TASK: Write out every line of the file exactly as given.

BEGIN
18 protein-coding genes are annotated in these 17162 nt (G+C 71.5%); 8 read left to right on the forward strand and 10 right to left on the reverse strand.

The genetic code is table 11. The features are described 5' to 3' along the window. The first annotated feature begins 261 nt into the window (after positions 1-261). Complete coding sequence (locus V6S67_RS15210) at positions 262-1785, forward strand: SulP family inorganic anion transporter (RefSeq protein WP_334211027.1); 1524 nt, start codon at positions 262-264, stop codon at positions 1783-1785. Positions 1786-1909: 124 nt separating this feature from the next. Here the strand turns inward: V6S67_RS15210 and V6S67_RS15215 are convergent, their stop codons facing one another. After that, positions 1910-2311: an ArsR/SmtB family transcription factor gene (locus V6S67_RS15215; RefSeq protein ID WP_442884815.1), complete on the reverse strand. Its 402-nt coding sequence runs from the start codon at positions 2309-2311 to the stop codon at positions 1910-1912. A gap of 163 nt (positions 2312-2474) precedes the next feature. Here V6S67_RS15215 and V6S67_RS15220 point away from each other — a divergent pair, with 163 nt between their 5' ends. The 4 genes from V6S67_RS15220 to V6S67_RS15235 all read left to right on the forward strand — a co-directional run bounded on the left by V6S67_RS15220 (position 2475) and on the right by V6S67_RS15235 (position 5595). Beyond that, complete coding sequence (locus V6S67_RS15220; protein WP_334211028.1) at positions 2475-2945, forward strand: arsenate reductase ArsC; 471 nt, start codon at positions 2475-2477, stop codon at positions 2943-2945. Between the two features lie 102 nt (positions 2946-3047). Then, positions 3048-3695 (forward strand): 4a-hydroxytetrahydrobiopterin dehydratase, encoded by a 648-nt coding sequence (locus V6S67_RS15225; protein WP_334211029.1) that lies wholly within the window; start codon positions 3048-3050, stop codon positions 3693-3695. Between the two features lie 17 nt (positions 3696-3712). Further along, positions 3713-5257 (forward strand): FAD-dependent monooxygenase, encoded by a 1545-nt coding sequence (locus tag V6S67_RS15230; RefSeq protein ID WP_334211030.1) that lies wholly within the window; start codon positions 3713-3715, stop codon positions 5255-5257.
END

18 protein-coding genes are annotated in these 17162 nt (G+C 71.5%); 8 read left to right on the forward strand and 10 right to left on the reverse strand.

The genetic code is table 11. The features are described 5' to 3' along the window. The first annotated feature begins 261 nt into the window (after positions 1-261). Complete coding sequence (locus V6S67_RS15210) at positions 262-1785, forward strand: SulP family inorganic anion transporter (RefSeq protein WP_334211027.1); 1524 nt, start codon at positions 262-264, stop codon at positions 1783-1785. Positions 1786-1909: 124 nt separating this feature from the next. Here the strand turns inward: V6S67_RS15210 and V6S67_RS15215 are convergent, their stop codons facing one another. After that, positions 1910-2311: an ArsR/SmtB family transcription factor gene (locus V6S67_RS15215; RefSeq protein ID WP_442884815.1), complete on the reverse strand. Its 402-nt coding sequence runs from the start codon at positions 2309-2311 to the stop codon at positions 1910-1912. A gap of 163 nt (positions 2312-2474) precedes the next feature. Here V6S67_RS15215 and V6S67_RS15220 point away from each other — a divergent pair, with 163 nt between their 5' ends. The 4 genes from V6S67_RS15220 to V6S67_RS15235 all read left to right on the forward strand — a co-directional run bounded on the left by V6S67_RS15220 (position 2475) and on the right by V6S67_RS15235 (position 5595). Beyond that, complete coding sequence (locus V6S67_RS15220; protein WP_334211028.1) at positions 2475-2945, forward strand: arsenate reductase ArsC; 471 nt, start codon at positions 2475-2477, stop codon at positions 2943-2945. Between the two features lie 102 nt (positions 2946-3047). Then, positions 3048-3695 (forward strand): 4a-hydroxytetrahydrobiopterin dehydratase, encoded by a 648-nt coding sequence (locus V6S67_RS15225; protein WP_334211029.1) that lies wholly within the window; start codon positions 3048-3050, stop codon positions 3693-3695. Between the two features lie 17 nt (positions 3696-3712). Further along, positions 3713-5257 (forward strand): FAD-dependent monooxygenase, encoded by a 1545-nt coding sequence (locus tag V6S67_RS15230; RefSeq protein ID WP_334211030.1) that lies wholly within the window; start codon positions 3713-3715, stop codon positions 5255-5257.